Wood Ducks often lay eggs in nests other than their own. If the timing is right, the eggs can be successful and a higher level of genetic diversity is insured. If the timing is off, the eggs can end up being wasted primarily because they do not get properly incubated.

Going Native:

Without a well-funded Environmental Protection Agency, it falls to each of us to be ever more vigilant in protecting our local environments. Native plants and trees encourage the largest diversity of lifeforms because of their long intertwined history with our local environment and native creatures. I have been told that even the microbes in the soil are native to each local landscape. My hope is that we can inspire ourselves, our neighbors and local businesses to respect native flora and to support native wildlife at every opportunity. I have learned that our most logical approach to native trees and plants (in order of priority) should be to:

1) Learn and leave established native flora undisturbed.
2) Remove invasive species and then wait to see if native plants begin to grow without assistance. (If natives plants start on their own, then these plants or trees are likely the most appropriate flora for the habitat.)
3) Scatter seeds from nearby native plants in a similar habitat.
4) If you feel you must add a new plant then select a native plant while considering how the plant fits with the specific habitat and understanding the plant's logical place in the normal succession of native plants.

My intention in my weekly post is to include at least one photo each week and visually challenge us to know the difference between native and non-native lifeforms.

Which native berry will this plant produce? I realize this may seem like an absurdly difficult challenge. However, during the Spring, when plants are just starting to bud, people often begin their gardening and planting. If we are to retain native plants we must learn to identify them even without their berries and leaves. In this case, look closely at the delicate habit of this plant. I believe it is really quite unique among native berries.

Scroll down for the answer.


This is one of my favorite natives plants. Its light and delicate appearance can be savored just as much as the taste of its fruit.


The Email Challenge:

Over the years I have had many readers tell me that Google is no longer sending them email announcements regarding my posts. Even more frustrating when they go to 're-sign-up', hoping that will enable them to once again start receiving the announcements, they get a message which says 'Sorry, you are already signed up.' Google has not responded to my requests for help with this issue.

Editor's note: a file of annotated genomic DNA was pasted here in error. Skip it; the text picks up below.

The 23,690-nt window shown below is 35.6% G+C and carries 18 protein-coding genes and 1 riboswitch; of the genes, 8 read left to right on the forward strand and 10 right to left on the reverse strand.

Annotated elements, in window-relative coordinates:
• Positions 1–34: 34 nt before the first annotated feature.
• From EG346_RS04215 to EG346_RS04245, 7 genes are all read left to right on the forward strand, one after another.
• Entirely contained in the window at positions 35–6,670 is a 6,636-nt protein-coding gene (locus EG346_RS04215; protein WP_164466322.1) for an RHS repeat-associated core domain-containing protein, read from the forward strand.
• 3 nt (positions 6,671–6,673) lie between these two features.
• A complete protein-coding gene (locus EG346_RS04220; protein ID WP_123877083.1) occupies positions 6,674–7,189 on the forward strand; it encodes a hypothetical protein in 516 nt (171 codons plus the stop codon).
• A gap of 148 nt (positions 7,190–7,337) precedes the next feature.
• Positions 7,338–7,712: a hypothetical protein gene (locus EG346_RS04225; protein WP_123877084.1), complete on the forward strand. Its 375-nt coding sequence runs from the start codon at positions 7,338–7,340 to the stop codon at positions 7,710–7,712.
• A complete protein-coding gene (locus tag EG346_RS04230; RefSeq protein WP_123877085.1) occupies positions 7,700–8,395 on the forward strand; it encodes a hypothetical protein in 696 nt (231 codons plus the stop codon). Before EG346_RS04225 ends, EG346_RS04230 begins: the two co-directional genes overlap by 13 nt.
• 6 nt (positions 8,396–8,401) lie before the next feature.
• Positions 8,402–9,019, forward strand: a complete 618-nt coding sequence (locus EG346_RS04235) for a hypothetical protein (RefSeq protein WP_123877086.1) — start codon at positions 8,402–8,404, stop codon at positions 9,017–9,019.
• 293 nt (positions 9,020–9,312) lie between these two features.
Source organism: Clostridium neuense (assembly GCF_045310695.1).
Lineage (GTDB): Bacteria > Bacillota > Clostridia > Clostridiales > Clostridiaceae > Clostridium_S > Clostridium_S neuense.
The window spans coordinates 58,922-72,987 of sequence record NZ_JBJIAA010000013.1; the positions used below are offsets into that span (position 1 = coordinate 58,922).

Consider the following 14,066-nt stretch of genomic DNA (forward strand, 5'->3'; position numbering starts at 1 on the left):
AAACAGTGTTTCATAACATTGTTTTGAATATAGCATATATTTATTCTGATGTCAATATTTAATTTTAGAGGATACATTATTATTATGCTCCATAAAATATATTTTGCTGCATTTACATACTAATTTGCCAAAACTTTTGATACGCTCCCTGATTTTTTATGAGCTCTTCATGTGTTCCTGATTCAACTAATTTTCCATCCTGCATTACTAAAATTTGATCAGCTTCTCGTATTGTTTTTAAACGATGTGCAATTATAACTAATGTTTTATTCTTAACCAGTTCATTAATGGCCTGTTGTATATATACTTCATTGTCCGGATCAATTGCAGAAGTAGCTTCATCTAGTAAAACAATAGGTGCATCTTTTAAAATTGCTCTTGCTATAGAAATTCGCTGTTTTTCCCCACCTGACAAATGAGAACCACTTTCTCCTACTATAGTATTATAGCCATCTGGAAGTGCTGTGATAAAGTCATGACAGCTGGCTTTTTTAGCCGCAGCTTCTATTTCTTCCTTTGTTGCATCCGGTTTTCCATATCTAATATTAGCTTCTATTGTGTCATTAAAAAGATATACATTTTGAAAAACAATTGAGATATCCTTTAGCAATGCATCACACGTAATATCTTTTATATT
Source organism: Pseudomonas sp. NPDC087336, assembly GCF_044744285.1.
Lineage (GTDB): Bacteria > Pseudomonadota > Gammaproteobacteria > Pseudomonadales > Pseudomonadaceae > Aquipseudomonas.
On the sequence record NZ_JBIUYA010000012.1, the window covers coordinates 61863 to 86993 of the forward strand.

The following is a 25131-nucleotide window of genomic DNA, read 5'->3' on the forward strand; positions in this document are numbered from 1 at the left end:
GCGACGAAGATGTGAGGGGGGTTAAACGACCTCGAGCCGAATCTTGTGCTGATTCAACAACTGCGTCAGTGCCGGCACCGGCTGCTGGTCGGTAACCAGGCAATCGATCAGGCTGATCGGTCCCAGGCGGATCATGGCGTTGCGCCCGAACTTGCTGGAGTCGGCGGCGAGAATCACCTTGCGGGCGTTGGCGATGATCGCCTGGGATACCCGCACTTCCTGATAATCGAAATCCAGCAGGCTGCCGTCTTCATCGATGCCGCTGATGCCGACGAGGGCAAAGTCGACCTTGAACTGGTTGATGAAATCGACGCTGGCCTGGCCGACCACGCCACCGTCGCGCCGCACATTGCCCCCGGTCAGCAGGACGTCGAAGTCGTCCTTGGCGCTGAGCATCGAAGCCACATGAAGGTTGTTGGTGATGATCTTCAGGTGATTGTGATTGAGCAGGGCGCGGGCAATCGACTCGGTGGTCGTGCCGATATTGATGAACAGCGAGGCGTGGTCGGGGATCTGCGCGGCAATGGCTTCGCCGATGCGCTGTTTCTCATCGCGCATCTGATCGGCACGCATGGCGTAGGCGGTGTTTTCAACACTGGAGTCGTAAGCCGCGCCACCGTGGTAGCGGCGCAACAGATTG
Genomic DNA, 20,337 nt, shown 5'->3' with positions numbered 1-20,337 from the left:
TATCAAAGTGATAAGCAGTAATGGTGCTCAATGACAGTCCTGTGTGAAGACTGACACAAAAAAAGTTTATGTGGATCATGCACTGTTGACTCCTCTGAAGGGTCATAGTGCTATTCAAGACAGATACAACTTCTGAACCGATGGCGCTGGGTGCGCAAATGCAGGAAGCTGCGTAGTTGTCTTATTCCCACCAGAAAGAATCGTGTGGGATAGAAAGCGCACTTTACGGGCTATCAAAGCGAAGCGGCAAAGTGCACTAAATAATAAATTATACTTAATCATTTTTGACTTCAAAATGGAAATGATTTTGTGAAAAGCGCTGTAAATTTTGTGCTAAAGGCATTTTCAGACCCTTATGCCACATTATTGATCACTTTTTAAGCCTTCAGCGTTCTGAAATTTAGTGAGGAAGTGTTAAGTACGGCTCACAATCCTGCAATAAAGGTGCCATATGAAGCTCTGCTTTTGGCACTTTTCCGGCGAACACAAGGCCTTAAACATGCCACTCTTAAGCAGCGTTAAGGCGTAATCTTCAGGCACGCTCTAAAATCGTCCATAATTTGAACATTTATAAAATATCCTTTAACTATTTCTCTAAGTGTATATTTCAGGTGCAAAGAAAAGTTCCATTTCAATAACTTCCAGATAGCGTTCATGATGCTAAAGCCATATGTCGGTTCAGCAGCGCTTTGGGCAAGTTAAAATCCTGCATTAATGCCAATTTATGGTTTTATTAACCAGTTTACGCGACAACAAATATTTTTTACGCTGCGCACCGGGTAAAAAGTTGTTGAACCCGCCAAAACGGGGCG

My functional workaround is to set up my own email list and each week I manually send out a new post announcement. If you are experiencing the issue and would like to be added to my personal email list please send me an email requesting to be added. Thank you for your patience!

My email address is LDHubbell@comcast.net


  1. While working in my garden next to Interlaken park (planting native salal and mahonia today)I heard bird calls that I recognized but just could not place. Your post jogged my memory! Ravens! Hopefully out little slice of forest will tempt them to stay. Love your blog and pictures.

    1. Thank you! It is great to know where you heard them. Those large winged birds can easily wander about and it is nice to know they are still in the neighborhood. I love those native plantings!

  2. Hi Larry, my husband Frank and my friend Dana and I often run into you in the Arboretum in the morning, and I asked you about the ravens. We live near Cafe Flora, and have a large black locust tree in the back yard. Just five minutes ago, 3 ravens perched in the tree, about 10 feet from my window! I think it might've been two males wooing a females. The local crows were not amused. They all flew away when my husband (who didn't know anything was going on) opened the back door.

    1. Wow! Thank you! This is the first report of three ravens in the area! I have only seen two at a time. Great catch! Way to go!

  3. Been a while since you posted this, but my wife and I saw a raven in Discovery Park on the south beach trail. We then heard a couple calling back and forth to each other.

    1. That is wonderful news! (I have not heard any in the Arboretum for months. I suspect they nested elsewhere. Maybe next year!)

  4. Are you still seeing the ravens? I think I have been seeing one up on Crescent Drive Being dive-bombed by two crows.

    1. I heard them the other day in the Arboretum. I am hearing the less which seems logical to me for a number of reasons. The young ravens are getting a bit older so I expect they are learning to quietly hunt at least some of the time, instead of the loud begging. Plus, I would expect them to travel further as their flight skills and endurance improves so it becomes less likely to cross paths as often. However, there was a point where them seemed to be dividing time almost equally between the Arboretum and Interlaken so seeing them anywhere in the area should not be a surprise. Can you tell if you are hearing the adult "groking" or the young "wailing" for food sounds or is it just the cries of the crows that points them out to you?